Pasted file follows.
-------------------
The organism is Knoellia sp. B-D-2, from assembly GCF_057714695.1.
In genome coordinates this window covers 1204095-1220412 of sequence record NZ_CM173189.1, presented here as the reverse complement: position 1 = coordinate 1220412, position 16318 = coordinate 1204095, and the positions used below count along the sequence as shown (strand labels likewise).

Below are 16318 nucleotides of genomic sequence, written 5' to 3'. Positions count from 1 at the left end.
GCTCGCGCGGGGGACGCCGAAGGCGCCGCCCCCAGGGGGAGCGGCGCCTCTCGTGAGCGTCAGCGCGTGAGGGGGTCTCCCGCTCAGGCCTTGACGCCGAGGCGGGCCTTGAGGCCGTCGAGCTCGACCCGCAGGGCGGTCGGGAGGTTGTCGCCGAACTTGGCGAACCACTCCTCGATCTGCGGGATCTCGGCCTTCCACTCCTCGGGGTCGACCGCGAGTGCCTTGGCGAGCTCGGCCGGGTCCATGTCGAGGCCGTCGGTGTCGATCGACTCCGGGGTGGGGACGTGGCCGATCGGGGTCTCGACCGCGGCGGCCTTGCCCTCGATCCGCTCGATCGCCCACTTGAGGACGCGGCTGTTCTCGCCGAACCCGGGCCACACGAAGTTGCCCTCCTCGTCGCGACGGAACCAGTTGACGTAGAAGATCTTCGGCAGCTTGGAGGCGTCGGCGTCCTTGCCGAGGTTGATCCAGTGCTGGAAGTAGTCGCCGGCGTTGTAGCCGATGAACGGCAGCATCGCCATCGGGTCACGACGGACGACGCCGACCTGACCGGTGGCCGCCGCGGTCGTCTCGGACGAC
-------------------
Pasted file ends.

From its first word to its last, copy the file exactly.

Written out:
The organism is Knoellia sp. B-D-2, from assembly GCF_057714695.1.
In genome coordinates this window covers 1204095-1220412 of sequence record NZ_CM173189.1, presented here as the reverse complement: position 1 = coordinate 1220412, position 16318 = coordinate 1204095, and the positions used below count along the sequence as shown (strand labels likewise).

Below are 16318 nucleotides of genomic sequence, written 5' to 3'. Positions count from 1 at the left end.
GCTCGCGCGGGGGACGCCGAAGGCGCCGCCCCCAGGGGGAGCGGCGCCTCTCGTGAGCGTCAGCGCGTGAGGGGGTCTCCCGCTCAGGCCTTGACGCCGAGGCGGGCCTTGAGGCCGTCGAGCTCGACCCGCAGGGCGGTCGGGAGGTTGTCGCCGAACTTGGCGAACCACTCCTCGATCTGCGGGATCTCGGCCTTCCACTCCTCGGGGTCGACCGCGAGTGCCTTGGCGAGCTCGGCCGGGTCCATGTCGAGGCCGTCGGTGTCGATCGACTCCGGGGTGGGGACGTGGCCGATCGGGGTCTCGACCGCGGCGGCCTTGCCCTCGATCCGCTCGATCGCCCACTTGAGGACGCGGCTGTTCTCGCCGAACCCGGGCCACACGAAGTTGCCCTCCTCGTCGCGACGGAACCAGTTGACGTAGAAGATCTTCGGCAGCTTGGAGGCGTCGGCGTCCTTGCCGAGGTTGATCCAGTGCTGGAAGTAGTCGCCGGCGTTGTAGCCGATGAACGGCAGCATCGCCATCGGGTCACGACGGACGACGCCGACCTGACCGGTGGCCGCCGCGGTCGTCTCGGACGAC